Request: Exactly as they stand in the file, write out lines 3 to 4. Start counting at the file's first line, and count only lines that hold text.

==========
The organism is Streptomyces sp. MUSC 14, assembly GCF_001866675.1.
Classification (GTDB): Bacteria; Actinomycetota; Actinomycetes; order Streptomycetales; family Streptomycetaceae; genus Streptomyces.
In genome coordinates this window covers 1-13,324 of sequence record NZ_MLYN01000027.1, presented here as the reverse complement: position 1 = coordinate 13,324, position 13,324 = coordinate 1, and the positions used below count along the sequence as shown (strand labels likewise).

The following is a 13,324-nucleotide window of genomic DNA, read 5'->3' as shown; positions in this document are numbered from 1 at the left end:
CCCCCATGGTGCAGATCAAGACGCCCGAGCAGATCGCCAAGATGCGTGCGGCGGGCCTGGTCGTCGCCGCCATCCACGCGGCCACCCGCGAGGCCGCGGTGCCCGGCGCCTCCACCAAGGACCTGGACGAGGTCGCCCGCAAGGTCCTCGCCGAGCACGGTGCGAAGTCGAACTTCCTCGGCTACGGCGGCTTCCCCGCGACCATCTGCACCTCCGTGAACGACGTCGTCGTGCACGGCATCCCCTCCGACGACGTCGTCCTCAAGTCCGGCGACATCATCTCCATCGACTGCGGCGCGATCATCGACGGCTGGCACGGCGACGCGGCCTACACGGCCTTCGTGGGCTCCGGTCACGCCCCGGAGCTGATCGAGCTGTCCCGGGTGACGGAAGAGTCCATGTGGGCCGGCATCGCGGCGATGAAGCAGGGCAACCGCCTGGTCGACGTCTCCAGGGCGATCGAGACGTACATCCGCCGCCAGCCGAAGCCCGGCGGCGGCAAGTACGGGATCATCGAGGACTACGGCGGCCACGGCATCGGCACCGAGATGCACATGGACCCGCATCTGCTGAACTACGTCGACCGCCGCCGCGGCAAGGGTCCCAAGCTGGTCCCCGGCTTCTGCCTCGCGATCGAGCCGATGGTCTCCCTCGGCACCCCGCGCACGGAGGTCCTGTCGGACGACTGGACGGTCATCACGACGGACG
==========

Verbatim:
In genome coordinates this window covers 1-13,324 of sequence record NZ_MLYN01000027.1, presented here as the reverse complement: position 1 = coordinate 13,324, position 13,324 = coordinate 1, and the positions used below count along the sequence as shown (strand labels likewise).

The following is a 13,324-nucleotide window of genomic DNA, read 5'->3' as shown; positions in this document are numbered from 1 at the left end: